Caterers share recipes for simple and sensational holiday appetizers


November 05, 1995|By PETER JENSEN

Like turkey on Thanksgiving, fruitcake at Christmas and champagne on New Year's Eve, the arrival of the holidays means it's time for the seasonal party standards: cheese balls, onion dip and those little cocktail wieners.

But it doesn't have to be that way.

Not that holiday parties can't be fun and exciting with ordinary food. Good company and a charming host or hostess can be a winning formula whether your cuisine is haute or simply Terra Haute.

But fine food, like an exceptional host, can help elevate a party into greatness. Guests appreciate really delicious finger food. It improves their mood, relaxes them, encourages conversation and, at the very least, gives them something to do with their hands.

The only problem is, it's a lot easier to trot out the cheese ball. Party-givers have plenty to worry about, from remembering the name of the boss' wife to making sure there's a place to stash coats.

If your answer to this dilemma is to hire a caterer, congratulations. That's a wonderful idea. Your guests will love you for it.

Unfortunately, not everyone can hire a professional every time a few people come over to the house this time of year. Even those who can afford such indulgence may want to do the cooking themselves every once in a while.

So, in something of a public service, five of Baltimore's leading caterers were asked to produce a holiday appetizer capable of sending your guests into a state of bliss. The appetizers had to be delicious, but they also had to be simple.

These are recipes that don't require a culinary-arts degree to prepare. They may demand a little extra care than opening a jar of wieners, but certainly no more time than baking a birthday cake.

Consider the St. Andre cheese torta, a classic offering from Charles Levine Inc. of Owings Mills. It looks a bit like a cheesecake. Underneath its cream cheese exterior are layers of spinach and broccoli rape pesto, and sun-dried tomatoes. It can be served with thin slices of French bread or a good-quality cracker.

The torta can be prepared up to three days in advance and served at room temperature. Little fuss or muss, but far more impressive than that party standard: little cubes of Cheddar and Swiss with a box of saltines.

"People love it and ask for it," said Charles Levine, who has offered it for 10 years. "Visually, it's very pretty. It's an hors d'oeuvre that sophisticated people will understand and others will also like."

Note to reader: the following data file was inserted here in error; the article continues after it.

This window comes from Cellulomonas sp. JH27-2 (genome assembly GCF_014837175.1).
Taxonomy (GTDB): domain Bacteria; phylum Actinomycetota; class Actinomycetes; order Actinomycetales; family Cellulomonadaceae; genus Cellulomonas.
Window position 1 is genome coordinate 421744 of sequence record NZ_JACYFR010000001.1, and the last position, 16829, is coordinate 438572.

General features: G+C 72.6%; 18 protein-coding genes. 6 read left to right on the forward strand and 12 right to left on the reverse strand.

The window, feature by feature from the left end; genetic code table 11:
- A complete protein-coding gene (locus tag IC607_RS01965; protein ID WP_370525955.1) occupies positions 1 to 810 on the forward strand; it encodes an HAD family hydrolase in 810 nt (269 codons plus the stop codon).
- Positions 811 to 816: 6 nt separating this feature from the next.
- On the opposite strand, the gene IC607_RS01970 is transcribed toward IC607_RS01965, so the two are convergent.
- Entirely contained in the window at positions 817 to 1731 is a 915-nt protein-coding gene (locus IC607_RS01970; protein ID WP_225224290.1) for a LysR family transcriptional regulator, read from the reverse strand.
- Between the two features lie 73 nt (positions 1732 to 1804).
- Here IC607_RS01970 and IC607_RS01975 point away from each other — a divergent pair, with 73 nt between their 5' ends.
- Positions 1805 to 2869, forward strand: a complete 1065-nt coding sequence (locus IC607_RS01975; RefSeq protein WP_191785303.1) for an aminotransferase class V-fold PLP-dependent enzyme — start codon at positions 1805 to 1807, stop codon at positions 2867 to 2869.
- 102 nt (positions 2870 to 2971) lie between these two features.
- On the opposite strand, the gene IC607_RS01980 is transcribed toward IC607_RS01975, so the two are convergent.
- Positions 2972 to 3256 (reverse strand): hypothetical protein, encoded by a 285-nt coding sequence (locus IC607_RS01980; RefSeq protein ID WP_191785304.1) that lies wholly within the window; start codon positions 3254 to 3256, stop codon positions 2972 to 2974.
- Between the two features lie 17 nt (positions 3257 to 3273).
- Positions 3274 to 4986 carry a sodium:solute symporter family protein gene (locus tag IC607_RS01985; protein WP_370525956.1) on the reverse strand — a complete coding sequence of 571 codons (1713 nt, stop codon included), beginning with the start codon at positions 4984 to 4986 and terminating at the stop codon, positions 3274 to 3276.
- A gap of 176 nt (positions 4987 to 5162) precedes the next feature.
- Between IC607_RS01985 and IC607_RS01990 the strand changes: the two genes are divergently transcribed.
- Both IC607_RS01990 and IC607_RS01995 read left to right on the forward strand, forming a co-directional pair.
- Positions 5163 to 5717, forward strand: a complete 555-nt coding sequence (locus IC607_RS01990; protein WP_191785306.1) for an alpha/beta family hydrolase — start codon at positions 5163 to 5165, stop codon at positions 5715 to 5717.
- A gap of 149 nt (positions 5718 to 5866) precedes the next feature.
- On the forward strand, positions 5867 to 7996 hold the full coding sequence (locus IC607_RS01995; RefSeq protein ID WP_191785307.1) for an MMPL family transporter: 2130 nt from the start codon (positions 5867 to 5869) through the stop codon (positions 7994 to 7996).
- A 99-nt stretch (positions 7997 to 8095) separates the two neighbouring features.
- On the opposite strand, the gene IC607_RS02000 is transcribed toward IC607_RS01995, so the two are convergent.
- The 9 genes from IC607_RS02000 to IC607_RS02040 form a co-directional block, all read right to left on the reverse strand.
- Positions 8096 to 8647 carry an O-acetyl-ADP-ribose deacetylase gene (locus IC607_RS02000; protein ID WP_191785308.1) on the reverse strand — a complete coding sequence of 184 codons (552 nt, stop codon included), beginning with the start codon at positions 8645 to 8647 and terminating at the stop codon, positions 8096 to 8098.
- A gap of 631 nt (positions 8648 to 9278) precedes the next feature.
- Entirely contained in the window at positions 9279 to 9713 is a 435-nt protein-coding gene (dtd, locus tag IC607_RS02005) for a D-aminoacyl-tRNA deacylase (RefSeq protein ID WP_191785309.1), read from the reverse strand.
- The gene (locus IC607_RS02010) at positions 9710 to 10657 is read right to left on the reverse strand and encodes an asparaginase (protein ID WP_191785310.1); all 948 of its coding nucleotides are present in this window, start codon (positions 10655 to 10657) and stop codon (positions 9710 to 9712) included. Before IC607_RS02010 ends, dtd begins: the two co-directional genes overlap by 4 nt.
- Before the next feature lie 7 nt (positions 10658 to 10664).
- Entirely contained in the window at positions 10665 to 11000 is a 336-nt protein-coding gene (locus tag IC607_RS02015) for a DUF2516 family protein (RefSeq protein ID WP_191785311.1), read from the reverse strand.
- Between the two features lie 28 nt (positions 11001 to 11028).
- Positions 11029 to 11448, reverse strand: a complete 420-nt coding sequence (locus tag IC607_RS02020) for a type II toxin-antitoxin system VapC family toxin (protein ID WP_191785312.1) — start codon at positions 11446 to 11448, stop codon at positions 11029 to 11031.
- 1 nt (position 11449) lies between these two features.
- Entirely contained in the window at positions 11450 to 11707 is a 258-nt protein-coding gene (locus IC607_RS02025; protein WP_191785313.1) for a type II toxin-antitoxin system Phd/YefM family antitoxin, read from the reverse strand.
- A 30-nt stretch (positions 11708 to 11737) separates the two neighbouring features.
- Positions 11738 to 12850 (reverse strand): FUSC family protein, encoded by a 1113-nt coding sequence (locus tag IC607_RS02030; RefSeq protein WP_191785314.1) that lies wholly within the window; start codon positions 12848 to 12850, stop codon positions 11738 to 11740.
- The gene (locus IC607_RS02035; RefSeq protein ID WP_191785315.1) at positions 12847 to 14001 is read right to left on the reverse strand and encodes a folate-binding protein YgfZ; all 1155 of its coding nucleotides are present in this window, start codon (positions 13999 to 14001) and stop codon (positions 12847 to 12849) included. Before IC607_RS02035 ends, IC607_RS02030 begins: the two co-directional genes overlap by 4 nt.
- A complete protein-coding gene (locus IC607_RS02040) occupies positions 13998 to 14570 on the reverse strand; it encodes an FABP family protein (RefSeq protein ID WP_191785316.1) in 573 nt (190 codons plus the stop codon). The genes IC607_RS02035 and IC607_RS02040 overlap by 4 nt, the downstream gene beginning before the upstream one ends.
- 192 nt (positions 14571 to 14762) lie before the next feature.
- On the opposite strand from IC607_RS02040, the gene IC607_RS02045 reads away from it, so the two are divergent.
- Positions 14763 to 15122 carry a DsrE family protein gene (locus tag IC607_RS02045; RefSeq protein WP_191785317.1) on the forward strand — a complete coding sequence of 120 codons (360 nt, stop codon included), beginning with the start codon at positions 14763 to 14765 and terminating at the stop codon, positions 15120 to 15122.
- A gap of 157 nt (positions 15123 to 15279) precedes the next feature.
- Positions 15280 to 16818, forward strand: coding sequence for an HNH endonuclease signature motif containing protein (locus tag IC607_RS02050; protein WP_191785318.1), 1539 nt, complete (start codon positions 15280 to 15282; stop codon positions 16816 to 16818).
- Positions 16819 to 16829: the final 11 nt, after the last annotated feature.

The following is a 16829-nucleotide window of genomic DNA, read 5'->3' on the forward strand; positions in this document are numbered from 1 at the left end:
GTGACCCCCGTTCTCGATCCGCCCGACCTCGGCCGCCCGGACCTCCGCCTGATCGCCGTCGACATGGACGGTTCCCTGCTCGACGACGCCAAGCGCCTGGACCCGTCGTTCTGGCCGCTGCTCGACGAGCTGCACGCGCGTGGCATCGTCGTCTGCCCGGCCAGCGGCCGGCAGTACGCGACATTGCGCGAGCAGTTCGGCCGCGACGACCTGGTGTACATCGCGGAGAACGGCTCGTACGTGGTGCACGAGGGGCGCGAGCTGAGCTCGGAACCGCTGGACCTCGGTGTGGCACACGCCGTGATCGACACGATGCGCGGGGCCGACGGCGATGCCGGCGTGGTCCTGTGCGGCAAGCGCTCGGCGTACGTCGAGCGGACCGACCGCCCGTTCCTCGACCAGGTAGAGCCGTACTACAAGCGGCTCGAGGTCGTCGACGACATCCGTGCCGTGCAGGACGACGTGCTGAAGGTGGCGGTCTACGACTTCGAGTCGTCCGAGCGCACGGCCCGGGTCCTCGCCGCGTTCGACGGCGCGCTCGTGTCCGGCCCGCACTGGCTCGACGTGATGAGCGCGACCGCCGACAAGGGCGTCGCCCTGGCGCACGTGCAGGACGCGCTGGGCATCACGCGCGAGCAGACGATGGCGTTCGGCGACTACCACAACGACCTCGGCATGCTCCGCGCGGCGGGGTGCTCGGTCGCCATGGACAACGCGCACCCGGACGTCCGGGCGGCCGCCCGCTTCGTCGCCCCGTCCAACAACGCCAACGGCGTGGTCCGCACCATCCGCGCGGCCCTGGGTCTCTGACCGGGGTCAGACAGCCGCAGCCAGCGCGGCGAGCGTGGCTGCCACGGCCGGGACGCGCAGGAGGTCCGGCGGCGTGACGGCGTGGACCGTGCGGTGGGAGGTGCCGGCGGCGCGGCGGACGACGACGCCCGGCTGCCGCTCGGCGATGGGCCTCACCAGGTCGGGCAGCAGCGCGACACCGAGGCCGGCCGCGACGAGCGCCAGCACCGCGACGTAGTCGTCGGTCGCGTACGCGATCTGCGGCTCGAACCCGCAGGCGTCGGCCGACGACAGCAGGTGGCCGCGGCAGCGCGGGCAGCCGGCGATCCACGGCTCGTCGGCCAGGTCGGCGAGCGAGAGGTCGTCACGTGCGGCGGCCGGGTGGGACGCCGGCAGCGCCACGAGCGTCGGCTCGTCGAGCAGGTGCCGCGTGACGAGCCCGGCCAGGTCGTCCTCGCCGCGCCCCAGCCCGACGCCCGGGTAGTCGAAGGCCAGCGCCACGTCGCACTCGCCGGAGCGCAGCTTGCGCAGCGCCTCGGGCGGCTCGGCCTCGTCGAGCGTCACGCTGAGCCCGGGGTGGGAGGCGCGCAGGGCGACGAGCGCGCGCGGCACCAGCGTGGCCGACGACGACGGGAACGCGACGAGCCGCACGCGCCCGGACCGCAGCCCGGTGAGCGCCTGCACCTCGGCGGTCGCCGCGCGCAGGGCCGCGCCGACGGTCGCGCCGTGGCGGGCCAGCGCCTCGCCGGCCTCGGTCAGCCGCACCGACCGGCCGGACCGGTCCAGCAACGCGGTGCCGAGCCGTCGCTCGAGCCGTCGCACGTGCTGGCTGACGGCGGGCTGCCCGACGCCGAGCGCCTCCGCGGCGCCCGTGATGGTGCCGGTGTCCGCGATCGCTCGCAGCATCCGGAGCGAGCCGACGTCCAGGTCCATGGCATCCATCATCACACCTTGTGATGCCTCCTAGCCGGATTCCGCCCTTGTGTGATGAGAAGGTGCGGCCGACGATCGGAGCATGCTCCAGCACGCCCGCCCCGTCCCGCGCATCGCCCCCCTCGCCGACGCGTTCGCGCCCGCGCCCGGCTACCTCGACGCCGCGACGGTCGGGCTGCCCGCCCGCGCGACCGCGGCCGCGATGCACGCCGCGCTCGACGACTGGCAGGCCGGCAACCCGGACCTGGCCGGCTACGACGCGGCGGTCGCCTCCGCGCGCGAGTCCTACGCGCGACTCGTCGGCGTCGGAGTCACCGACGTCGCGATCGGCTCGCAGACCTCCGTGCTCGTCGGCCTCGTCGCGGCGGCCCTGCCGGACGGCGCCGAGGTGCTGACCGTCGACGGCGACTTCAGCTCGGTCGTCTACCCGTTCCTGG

Mr. Levine recommends serving the torta with fresh herbs or perhaps an assortment of fruit and nuts or whole vegetables. Presentation is important, he said, and deserves as much attention as the menu.

"Most of the world expects a little bit of effort," he said. "But the biggest advice I could give is to use plain, room-temperature foods. Don't plan a lot of hors d'oeuvres that have to be passed [around]."

Another way to make a cook's job easier is to make sure that appetizers are bite-size. No silverware is required when food can just be popped into a guest's mouth.

A dainty offering that is sure to wins plaudits is the jeweled cocktail tartlet created by the Classic Catering People. A cream cheese pastry with a custard and vegetable filling, it is simple but impressive.

The tartlet is mild in flavor, but striking in appearance. Best of all, tartlets don't drip or require toothpicks, and can be prepared in advance and served cold, hot or at room temperature. Who could ask for more convenience?

"The ideal hors d'oeuvre is self-contained," said Ansela S.

Dopkin, a principal in the Owings Mills firm. "When you're finished eating it, there's nothing left. There's nothing worse than being left with a handful of toothpicks."

Mrs. Dopkin likes the tartlets best after they've been reheated in an oven -- not a microwave -- for a minute or two before serving. They go well with drinks, help balance out spicy food, and are easy to make.

"I think people are sometimes too ambitious," she said. "If everything has to be heated, the hostess becomes a chef and she can't pay attention to her guests."

Another party standard, the raw-vegetable platter, has been updated by the firm of Great Occasions as a roasted vegetable antipasto. The vegetables -- peppers, squash, eggplant or practically anything that is in season -- can be grilled or roasted in the oven a day in advance and chilled. They are served with a peppered goat cheese spread on slices of focaccia bread.

The whole presentation can literally be pulled out of the refrigerator when guests arrive. Flavored with an herb-infused olive oil, garlic, freshly grated Reggiano Parmigiano cheese and a splash of balsamic vinegar, the vegetables are one of Great Occasions' most popular selections.

"The big, old vegetable basket doesn't cut it," said Ami Taubenfeld, owner of the East Baltimore company. "This is a one-pan dish, easy to make and the presentation is gorgeous. You can use it as a centerpiece. It's very '90s."

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